The Government of Manitoba has announced that it will be partnering with the Manitoba Construction Sector Council and investing over $600K to provide a skilled-trades training initiative for Indigenous women in four communities. The targeted initiative will support women from Pinaymootang First Nation, Pimicikamak Cree Nation, Dakota Tipi First Nation, and York Landing. Training will include a three-week job readiness course and a workshop on women in the trades. “It is important to provide Indigenous women the tools, training and support they need to build a career in a field with good-paying jobs, employee benefits and job security, which is often hard to acquire in northern and remote communities,” said Indigenous Reconciliation and Northern Relations Minister Alan Lagimodiere. MB (MB)

ON postsecondary institutions to include second-year students in orientation week activities

Several Ontario postsecondary institutions have shared that they intend to include second-year students in orientation week activities, reports The Star. The institutions decided to expand their frosh activities to second-year students since these students were unable to participate in traditional frosh week activities last year due to COVID-19 restrictions. The Star reports that some institutions, such as Ryerson University, Wilfrid Laurier University, Brock University and York University intend to host in-person activities; while others, such as Centennial College, George Brown College, Seneca College, and Algonquin College, will be planning solely virtual frosh activities. The Star (ON)

Shortage of veterinarians across AB causing burnout, stress on industry

Alberta is facing a shortage of veterinarians across the province, which is creating burnout and stress in the industry and increased wait times for pet owners. Alberta Veterinary Medical Association President Pat Burrage said that there are currently 1,800 practicing veterinarians in the province and 370 vacancies. “The pandemic has created extra work for the veterinary profession, as it has for the human medical profession,” said Burrage. “On top of the workplace shortage, it is wearing people out.” Burrage noted that only 50 people graduate from the University of Calgary’s veterinary program each year, and that the number of graduating veterinarians in the province has not changed to meet the increased demand for services. CBC (AB)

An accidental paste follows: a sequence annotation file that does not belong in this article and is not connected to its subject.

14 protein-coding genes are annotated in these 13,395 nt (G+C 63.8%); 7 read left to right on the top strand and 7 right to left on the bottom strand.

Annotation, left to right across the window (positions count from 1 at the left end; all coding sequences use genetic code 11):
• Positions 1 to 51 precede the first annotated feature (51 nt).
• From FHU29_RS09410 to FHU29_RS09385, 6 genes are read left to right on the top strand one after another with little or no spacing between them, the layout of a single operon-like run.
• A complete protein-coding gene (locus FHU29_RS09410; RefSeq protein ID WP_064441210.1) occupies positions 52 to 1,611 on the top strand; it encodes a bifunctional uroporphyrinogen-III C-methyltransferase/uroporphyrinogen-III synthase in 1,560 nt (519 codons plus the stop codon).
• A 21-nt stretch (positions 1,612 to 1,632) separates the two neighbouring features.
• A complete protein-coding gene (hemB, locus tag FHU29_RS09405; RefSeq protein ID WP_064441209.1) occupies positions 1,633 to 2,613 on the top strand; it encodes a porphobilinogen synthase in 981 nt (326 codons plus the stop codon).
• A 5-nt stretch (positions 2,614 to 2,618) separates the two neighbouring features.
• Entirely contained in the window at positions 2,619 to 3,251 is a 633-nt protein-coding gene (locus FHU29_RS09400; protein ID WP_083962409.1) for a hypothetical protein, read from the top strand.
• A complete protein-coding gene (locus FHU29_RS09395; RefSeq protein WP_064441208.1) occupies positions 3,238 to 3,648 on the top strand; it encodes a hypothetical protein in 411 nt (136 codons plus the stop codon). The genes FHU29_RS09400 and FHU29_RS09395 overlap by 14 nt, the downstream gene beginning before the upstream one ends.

URegina student union raises concerns about privacy, cybersecurity with vaccine policy

The University of Regina Student Union is pleased with URegina’s recent vaccine mandate announcement, but has raised concerns about the privacy and process related to handling students’ health information. URSU President Hannah Tait explained that “our issue is not the actual collection of the private health information, but it's about how we're collecting it, how we are using it, how long we're going to keep it.” Tait pointed to concerns with cybersecurity and ensuring staff are adequately trained to handle private information. She added that the union has been dealing with misinformation and confusion among students, such as whether the vaccine contents are compatible with religious beliefs. CBC (SK)

ON colleges mandate vaccination for employees, students, guests

Several colleges across Ontario have announced new vaccine mandates and introduced proof of vaccination requirements in the wake of the provincial government’s announcement. Algonquin College has announced that vaccination is mandated for all three of its campuses. Visitors to Lambton College, including staff, students, faculty, and guests, will be expected to be vaccinated beginning August 31st. Loyalist College has similarly announced expectations that students and employees have at least one vaccine by September 7th and both by the start of November, and has stated that visitors will not be permitted on-campus without pre-approval. Centennial College will require proof of vaccination from students, employees, contractors, and visitors to campus, or expect these persons to participate in regular testing. CTV News (Algonquin) | Global News (Lambton) | The Intelligencer (Loyalist) | Centennial (ON)